1 = 5.2kHz
2 = 7.8kHz
3 = 10.4kHz
4 = 15.6kHz
Set amplitude LFO.
Waveform is the LFO waveform (0 = sawtooth, 1 = square, 2 = triangle).
Speed is 1/4th of the LFO cycle in ticks, and amplitude is the MAX amplitude of the LFO.

Turn on amplitude LFO for the current channel. Only needed if you have it turned off for a channel. (Setting LFO automatically turns it on.)

Turn on amplitude LFO for the current channel. Only needed if it's already on.

Set the delay from note on to LFO start (not including OPM LFO.)
# is the delay in ticks.

Set OPM LFO values
#1 = LFO Waveform (0 = sawtooth, 1 = square, 2 = triangle)
#2 = LFRQ
#3 = PMD
#4 = AMD
#5 = PMS
#6 = AMS
#7 = Key sync (0 = no sync, 1 = sync)

Turn OPM LFO on for current channel (setting OPM LFO automatically turns it on)

Turn OPM LFO off for current channel.

Set hard panning position.
0 = no output, 1 = left, 2 = right, 3 = center.
Note cutoff (stacatto) in ticks.
Set the cutoff of a note, with duration in ticks.

Sync send macro
Continue playback on channel if it is in sync wait mode

Write OPM register reg with value val

Set OPM Noise frequency

Sync wait macro
Set current channel in sync wait mode, pausing playback of the channel

Compiling a Tune

So now that you now everything, Let's make a super basic song!

#title "Cool Song"
#pcmfile "coolpcm.pdx"

;instrument definition
24, 3, 0, 15, 3, 22, 0, 1, 3, 0, 0,
24, 0, 0, 15, 0, 0, 0, 5, 3, 0, 0,
24, 3, 0, 15, 3, 22, 0, 2, 7, 0, 0,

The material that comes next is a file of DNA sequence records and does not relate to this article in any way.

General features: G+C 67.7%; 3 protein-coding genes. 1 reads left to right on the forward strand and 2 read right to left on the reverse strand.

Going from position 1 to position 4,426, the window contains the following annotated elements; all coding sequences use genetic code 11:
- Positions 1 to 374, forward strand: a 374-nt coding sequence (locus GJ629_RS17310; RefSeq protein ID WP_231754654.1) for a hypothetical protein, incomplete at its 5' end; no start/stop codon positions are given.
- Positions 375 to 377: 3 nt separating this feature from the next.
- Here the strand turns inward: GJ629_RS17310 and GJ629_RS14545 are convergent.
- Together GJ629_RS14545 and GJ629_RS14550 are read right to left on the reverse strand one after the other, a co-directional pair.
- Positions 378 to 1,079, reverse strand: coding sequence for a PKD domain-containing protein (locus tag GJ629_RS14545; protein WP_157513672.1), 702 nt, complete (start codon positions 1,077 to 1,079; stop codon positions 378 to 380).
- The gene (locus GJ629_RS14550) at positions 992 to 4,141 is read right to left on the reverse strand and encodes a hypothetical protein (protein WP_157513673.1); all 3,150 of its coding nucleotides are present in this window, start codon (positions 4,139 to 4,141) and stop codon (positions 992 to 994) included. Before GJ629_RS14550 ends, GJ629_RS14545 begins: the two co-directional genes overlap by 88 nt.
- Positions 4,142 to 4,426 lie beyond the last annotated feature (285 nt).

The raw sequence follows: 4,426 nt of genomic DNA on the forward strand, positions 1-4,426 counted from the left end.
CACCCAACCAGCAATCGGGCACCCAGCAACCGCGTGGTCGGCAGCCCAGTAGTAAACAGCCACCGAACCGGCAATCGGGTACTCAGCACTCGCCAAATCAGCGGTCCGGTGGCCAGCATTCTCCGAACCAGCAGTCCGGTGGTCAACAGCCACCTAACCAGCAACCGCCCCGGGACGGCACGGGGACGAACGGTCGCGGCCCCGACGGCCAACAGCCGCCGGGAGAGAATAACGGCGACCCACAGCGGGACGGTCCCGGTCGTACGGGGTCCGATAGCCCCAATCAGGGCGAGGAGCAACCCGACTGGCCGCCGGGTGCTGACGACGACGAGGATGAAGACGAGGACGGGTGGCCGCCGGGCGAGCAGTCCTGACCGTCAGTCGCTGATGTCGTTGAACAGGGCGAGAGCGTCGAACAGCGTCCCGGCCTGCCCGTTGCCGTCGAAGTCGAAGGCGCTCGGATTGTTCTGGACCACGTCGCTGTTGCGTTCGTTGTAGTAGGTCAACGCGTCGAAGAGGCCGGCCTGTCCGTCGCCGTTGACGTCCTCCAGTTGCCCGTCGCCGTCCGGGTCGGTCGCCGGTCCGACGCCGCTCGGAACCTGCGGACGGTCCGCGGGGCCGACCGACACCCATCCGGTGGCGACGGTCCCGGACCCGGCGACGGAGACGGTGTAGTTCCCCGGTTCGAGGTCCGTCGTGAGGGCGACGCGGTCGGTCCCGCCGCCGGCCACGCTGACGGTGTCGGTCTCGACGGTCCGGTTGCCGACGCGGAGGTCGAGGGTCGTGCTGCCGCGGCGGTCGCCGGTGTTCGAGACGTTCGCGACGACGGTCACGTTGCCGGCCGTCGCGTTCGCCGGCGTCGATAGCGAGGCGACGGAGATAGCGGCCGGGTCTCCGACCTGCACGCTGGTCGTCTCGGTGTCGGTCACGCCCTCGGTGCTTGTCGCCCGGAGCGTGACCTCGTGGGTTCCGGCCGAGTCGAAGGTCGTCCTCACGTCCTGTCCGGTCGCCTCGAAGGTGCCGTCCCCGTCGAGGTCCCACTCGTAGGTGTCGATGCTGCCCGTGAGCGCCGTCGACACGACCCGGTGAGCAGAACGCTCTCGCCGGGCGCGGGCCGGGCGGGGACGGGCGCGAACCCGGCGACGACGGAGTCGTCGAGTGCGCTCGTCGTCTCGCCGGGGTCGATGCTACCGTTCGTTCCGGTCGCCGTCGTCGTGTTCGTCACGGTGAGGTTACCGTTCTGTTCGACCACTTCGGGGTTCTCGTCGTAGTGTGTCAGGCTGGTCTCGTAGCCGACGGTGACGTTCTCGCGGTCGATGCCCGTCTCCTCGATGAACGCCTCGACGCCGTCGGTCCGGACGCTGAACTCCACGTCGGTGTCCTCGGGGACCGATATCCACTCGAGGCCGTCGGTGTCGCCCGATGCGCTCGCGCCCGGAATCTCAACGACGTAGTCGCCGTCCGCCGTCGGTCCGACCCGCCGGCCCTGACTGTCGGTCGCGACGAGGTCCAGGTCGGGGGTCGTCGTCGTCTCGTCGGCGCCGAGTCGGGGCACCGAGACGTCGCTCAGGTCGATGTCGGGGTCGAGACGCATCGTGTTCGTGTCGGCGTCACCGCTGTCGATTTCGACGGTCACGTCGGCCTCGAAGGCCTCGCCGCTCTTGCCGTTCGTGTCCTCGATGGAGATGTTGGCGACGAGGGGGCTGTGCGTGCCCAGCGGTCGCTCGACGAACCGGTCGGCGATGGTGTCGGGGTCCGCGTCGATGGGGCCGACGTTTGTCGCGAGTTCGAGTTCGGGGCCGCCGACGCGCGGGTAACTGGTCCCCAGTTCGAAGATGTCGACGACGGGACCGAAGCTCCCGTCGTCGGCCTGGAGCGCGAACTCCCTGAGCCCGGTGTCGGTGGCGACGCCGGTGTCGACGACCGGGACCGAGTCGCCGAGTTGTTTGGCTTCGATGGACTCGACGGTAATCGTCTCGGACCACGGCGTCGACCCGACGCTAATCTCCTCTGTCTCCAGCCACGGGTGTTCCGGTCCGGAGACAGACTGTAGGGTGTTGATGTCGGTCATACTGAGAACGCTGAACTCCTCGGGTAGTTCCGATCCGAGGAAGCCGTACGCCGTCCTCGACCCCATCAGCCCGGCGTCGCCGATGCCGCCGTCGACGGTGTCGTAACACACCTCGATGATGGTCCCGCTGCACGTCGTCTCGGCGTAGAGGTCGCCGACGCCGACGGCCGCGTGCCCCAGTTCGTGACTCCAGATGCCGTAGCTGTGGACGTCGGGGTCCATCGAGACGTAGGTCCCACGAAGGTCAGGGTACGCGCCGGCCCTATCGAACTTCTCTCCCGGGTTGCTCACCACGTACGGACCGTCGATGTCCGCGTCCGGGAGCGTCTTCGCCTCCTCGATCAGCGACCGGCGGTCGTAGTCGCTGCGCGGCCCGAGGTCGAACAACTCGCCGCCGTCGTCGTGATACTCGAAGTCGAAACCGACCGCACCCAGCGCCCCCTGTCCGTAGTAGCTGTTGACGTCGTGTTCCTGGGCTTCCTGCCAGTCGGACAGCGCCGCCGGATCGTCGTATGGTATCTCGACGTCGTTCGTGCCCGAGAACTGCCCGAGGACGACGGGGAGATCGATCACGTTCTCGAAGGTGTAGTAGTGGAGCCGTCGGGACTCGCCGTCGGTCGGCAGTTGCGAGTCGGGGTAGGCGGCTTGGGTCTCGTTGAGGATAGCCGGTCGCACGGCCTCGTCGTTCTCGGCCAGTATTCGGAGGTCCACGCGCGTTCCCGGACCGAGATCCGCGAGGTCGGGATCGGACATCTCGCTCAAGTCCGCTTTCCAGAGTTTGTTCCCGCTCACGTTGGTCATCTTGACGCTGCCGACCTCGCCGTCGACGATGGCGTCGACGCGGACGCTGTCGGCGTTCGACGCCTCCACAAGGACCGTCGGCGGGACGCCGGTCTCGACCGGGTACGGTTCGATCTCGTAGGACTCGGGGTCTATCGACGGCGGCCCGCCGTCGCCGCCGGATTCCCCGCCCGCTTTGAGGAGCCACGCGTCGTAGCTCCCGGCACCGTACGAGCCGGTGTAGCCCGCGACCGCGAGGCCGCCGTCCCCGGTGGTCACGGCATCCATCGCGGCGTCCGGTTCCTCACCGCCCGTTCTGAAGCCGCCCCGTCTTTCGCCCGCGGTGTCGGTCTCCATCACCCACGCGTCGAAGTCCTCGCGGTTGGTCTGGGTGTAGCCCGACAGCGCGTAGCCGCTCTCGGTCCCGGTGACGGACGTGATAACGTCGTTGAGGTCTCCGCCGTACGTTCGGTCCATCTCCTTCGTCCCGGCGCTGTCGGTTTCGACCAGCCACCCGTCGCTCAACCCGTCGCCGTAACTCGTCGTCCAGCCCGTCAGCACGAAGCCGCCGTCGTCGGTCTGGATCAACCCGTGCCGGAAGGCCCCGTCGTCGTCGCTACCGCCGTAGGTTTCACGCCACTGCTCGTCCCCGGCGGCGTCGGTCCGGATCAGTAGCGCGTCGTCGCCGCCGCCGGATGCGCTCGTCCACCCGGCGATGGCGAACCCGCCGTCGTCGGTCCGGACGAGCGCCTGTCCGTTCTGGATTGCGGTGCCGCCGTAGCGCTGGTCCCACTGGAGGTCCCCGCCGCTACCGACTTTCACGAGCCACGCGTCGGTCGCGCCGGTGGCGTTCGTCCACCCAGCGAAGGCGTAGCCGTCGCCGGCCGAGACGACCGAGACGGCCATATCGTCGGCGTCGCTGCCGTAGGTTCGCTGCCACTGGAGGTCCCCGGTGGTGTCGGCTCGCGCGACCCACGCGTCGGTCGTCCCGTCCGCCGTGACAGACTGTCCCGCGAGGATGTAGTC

24, 0, 0, 15, 0, 0, 0, 2, 7, 0, 0,
/* CON FL OP */
4, 5, 15

A t150
A v10 o4 l8 @1 L cdefgab>c4

After you've done that, save your .mml file or .txt file, And go into your command line.
In order to compile your song, type this into the command line:

run68 mxc [filename.txt] (the file extension can be .mml as well.)

If you did everything right, you should have your first song!

Making PDX files

PDX files are necessary for using ADPCM in your MXDRV tracks. Here's how to make one from scratch.

Use WAV2ADP to convert .wav files into raw ADPCM (.pcm) files.
To use it, type this into the command line:

run68 wav2adp [filename.wav]

If you did it right, it should spit out a. PCM file. After you've got all of your samples, you'll need to put it into one PDX file. But before we do that, we'll need a .PDL file to specify all of the samples and which note you want to give to a sample.
A PDL file is just a renamed text file.
Make your file like this:

#ex-pdx 1


I'll explain what's happening here.
We're using ex-pdx. After the PDX format was created, it was improved to switch banks for tons of samples in one PDX. A single bank can have around 90 files.
Then, we defined which bank we wanted with the "@0" the 0 can be whatever number you want. Then, we set notes 1, 2 and 3 to filename1.pcm, filename2.pcm and filename3.pcm respectively.
After all that's finished, you're ready to make your PDX. You can type the following into the command line, or drag your .PDL onto MKPDX:

mkpdx filename.pdl

If you typed it right, it should make a .PDX file. Congrats! Now you can use ADPCM in your songs. In order to use it, define this at the top of your mml file:

#pcmfile "filename.pdx"

Then, use channels P-W to actually use the samples like this:

P l8 n1 n3 n2,16 ;plays pcm notes 1, 3 and 2. 1 and 3 play as eighth notes while note 2 plays as a sixteenth note.

Special Thanks

Thanks to this article on MXDRV.
It was super helpful. Without this article, This page would not exist.

Enjoy making X68K music!